Tottenham striker Jermain Defoe and retired England star David Beckham are the type of player Major League Soccer needs to achieve its goals, MLS commissioner Don Garber said Tuesday.
Four days before the North American league launches its 19th campaign with Defoe set to play for Toronto, Garber stressed the need to keep top American talent as well as sign big-name global stars such as Beckham, who left Real Madrid for the Los Angeles Galaxy in 2007.
Achieving MLS goals of becoming an elite-level league "includes getting big time international players like David and Thierry Henry and now Jermain Defoe," Garber said.
French star Henry joined the New York Red Bulls in 2010 and Defoe and US midfielder Michael Bradley left Europe for Toronto this year.
Canadian rap music star Drake was among those who encouraged Defoe to move to Toronto while Beckham has spoken with NBA star LeBron James about being a part-owner of his Miami MLS expansion team and actress Eva Longoria took to Twitter to help San Antonio's bid for an expansion team.
"There's an incredible integration between sports and entertainment," Garber said. "It just adds a little bit to our credibility and ties into that millenial sports fan idea of what's hip and what's hot."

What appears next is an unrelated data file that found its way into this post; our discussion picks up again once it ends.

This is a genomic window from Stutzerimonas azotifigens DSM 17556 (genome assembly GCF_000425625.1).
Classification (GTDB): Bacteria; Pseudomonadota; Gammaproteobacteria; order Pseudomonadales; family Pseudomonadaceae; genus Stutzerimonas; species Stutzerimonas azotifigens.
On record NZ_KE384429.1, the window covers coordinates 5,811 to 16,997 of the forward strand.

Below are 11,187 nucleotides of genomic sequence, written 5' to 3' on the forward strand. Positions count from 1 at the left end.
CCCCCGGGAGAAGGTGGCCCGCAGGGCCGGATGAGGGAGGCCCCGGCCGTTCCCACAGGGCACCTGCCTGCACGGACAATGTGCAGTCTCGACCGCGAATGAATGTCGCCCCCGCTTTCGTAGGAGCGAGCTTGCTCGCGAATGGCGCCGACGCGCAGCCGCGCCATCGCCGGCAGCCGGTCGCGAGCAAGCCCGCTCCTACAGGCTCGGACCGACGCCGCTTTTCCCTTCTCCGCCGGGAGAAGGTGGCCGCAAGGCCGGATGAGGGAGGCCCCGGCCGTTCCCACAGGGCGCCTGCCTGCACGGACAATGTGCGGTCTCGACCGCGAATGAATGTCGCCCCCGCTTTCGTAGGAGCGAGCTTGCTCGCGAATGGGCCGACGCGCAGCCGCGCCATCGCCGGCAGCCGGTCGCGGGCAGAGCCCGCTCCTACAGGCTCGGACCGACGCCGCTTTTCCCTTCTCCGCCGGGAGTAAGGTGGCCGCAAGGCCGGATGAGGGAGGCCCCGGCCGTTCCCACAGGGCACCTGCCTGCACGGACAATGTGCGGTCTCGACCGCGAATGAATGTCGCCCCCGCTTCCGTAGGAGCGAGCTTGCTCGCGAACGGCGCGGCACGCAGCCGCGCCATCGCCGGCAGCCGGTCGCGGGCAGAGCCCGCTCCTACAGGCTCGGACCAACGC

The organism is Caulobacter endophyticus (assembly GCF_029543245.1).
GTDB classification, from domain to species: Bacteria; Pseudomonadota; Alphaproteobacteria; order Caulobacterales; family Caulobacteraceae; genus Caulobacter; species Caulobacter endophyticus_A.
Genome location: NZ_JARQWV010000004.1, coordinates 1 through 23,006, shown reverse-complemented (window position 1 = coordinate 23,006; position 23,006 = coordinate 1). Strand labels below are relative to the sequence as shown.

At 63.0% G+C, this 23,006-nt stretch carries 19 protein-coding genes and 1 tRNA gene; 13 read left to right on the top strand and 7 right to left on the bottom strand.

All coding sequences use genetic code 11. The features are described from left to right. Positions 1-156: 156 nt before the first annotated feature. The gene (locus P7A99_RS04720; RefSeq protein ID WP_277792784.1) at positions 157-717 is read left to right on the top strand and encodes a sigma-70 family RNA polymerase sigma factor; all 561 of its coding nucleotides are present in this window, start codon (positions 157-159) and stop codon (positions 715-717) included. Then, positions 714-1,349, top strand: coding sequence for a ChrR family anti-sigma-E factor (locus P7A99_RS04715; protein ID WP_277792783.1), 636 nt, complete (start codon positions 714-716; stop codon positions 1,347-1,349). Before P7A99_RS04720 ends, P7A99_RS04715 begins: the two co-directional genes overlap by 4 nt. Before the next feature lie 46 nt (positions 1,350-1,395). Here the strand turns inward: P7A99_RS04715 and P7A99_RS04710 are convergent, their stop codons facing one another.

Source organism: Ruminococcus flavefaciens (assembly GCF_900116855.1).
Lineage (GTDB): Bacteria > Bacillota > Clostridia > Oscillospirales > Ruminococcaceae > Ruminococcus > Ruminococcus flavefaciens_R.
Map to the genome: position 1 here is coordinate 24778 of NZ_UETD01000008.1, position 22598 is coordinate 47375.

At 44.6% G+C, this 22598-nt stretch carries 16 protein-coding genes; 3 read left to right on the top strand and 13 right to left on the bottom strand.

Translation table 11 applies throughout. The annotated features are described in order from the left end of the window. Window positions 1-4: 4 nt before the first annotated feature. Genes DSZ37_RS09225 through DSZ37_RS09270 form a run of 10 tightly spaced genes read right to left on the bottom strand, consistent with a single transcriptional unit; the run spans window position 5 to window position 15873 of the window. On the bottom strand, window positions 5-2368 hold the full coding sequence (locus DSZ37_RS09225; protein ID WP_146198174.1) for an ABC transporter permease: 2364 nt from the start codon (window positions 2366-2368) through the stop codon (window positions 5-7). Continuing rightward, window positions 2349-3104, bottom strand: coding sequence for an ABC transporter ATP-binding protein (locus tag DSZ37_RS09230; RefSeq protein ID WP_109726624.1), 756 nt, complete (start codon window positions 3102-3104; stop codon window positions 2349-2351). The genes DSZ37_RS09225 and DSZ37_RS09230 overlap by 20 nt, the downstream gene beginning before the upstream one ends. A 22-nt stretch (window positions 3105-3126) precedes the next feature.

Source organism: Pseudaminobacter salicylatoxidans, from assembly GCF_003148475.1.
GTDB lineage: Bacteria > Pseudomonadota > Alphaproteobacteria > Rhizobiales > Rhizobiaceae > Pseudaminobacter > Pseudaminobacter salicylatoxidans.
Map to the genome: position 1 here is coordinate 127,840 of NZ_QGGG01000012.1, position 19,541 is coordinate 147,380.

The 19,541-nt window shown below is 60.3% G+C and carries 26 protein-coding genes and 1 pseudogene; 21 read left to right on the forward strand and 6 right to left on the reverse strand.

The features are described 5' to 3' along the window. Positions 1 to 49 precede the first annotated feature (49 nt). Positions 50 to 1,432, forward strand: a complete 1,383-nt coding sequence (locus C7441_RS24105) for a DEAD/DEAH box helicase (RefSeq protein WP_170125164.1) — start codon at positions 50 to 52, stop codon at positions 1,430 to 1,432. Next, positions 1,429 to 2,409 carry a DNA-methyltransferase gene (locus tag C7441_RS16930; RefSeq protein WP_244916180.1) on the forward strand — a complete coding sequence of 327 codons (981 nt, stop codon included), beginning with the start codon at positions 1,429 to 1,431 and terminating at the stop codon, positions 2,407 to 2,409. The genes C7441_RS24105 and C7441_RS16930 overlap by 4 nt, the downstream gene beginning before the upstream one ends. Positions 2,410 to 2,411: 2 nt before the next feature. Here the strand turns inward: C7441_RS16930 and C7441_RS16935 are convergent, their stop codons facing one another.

Relegation and a champion crowned from a season of matches rather than a playoff system, staples of most elite global leagues, are not foremost in Garber's mind, saying neither is in MLS' plans.
"We're going to need to configure our competition to where our broadcast partners are going to get the most viewers and that means playoffs," Garber said.
"We have got to be in a situation where our clubs are making money so we can invest in this business."
Expansion teams are coming to Orlando, New York and Miami with Atlanta and Minnesota prime contenders for future new clubs and Garber looking at attendance figures for pre-World Cup exhibitions and European club visits to US venues.
"If you don't have support for big games, you're not going to have support for MLS teams," he said.
This figures to be a key year with the World Cup finals in Brazil to build upon, likely including several MLS players on the US squad, as well as new US television deal talks and negotiations with referees and players unions.
Imcomplete talks with officials on a new deal raise the spectre of replacement referees for the weekend start of the season.
"We will be opening up this weekend with referees and we are absolutely in position to have a contingency plan if those discussions do not end positively," Garber said. "Nothing is going to stop us from having a strong opening."
Garber said he was confident the league and its players union would work together to help the sport grow in North America in talks to replace a bargaining deal that expires after this season.
"All negotiations are tough. We're mindful as are the players this will be a challenging process," Garber said.